Democrat National Committee Chairman Howard Dean was never fond of the individual health insurance mandate (i.e. corporate welfare) and has predicted that it will be eliminated by 2014; when much of the recently passed (and poorly understood) health reform package, including the individual mandate, is set to be implemented. As he put it:
“The truth is the mandate’s not essential to the plan anyway. It never was essential to the plan. They did it in Massachusetts and had a mandate, but we have universal health care for kids in my state without a mandate… We just said all comers will have to get insurance and you can’t charge — this is why our bill is so much better than what they passed — you can’t charge more than 20 percent above the basic rate; in the Senate it’s 300 percent, based on age. The fact of the matter is that I thought the president was right in the campaign. Academically you want a mandate. The American people aren’t going to put up with a mandate. I made this prediction before and I’m going to make it again: by the time this thing goes into effect in 2014, I think the mandate will be gone either through the courts or because it’s unpopular. You don’t need it. There will be two or three percent of the people who cheat. That is not enough to bring the system to a halt and people don’t like to be told what to do.”
Dean is partially right. He supported the public option, which is in many ways is similar to what they did in Massachusetts. While Massachusetts doesn’t officially have a public option, it did significantly expand Medicaid, which acts as a pseudo-public option for some people. Indeed, a recent article in Boston.com noted that “Since April 1… the owners of about 90 small companies terminated their insurance plans with Braintree-based broker Jeff Rich and indicated in a follow-up survey that they were relying on publicly-funded insurance for their employees.” Prices have also skyrocketed making the health reform in Massachusetts a dismal failure. So Dean is wrong about the public option. And then of course, there’s this:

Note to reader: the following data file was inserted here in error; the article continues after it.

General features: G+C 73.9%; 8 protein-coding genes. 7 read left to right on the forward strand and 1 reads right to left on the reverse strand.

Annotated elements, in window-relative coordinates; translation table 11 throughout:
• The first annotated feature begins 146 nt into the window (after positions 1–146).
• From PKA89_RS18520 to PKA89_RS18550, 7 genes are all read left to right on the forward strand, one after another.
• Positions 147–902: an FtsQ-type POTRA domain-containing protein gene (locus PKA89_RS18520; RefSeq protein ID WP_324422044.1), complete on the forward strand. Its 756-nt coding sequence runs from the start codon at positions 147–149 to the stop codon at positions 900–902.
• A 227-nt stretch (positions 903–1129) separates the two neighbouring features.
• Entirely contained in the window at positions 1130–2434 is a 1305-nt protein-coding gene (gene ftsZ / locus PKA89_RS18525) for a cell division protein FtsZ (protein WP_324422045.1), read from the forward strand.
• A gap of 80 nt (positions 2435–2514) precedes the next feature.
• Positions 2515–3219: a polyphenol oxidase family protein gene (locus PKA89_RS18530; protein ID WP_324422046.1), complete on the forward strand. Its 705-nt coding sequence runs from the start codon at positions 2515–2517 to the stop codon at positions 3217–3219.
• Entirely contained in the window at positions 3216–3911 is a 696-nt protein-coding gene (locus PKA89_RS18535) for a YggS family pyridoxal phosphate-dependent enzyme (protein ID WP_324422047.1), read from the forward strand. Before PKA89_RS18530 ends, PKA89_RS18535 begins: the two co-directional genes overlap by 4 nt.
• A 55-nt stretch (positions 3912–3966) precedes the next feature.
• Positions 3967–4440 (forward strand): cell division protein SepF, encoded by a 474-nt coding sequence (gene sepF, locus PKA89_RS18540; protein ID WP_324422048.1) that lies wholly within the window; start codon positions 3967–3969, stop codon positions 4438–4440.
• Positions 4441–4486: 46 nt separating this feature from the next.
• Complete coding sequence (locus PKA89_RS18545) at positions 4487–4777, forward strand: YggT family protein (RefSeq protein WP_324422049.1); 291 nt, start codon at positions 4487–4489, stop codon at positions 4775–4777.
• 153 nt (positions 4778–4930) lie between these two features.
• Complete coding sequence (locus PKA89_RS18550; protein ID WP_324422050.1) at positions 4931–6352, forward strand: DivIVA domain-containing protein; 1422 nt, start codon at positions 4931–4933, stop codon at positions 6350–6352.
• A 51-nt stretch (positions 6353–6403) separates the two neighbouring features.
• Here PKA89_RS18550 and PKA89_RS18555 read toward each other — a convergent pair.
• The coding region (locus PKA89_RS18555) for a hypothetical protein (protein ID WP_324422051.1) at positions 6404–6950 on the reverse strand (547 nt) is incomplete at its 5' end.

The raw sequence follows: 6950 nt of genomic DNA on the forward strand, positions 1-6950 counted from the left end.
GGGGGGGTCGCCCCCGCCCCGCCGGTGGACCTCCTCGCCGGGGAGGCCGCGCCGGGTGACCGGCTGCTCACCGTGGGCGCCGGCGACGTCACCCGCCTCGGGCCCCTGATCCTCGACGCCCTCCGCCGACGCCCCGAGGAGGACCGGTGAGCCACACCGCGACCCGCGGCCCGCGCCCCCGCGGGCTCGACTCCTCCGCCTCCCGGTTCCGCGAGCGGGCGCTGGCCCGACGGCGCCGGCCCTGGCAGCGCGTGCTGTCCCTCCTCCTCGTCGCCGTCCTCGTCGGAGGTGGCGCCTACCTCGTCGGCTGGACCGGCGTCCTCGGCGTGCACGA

Never gets old does it? Regardless, Dean is right about the individual mandate; it is unpopular and it should be. Obama is now trying to defend it in the courts under the taxing power of Congress, even though he denied it was a tax for over a year! And according to Rassmussen, 60% favor a repeal of Obamacare, despite the Obama administration spending $700,000 on an ad campaign starring Andy Griffith (taxpayer financed of course) to “correct the record” after the bill had already been passed.
And more will likely join the chorus of repeal if the mandate is ever officially introduced. An increase in the demand for health insurance-as every economist knows-will increase prices. Any subsidies to manage those costs will increase taxes (and increase prices some more). If people really understood economics, there’s no way they would support the mandate (and if Supreme Court understands the Constitution, there’s no way they’ll rule it constitutional). So it’s certainly nice to see some high up opposition to this nonsense coming from the Democratic party.
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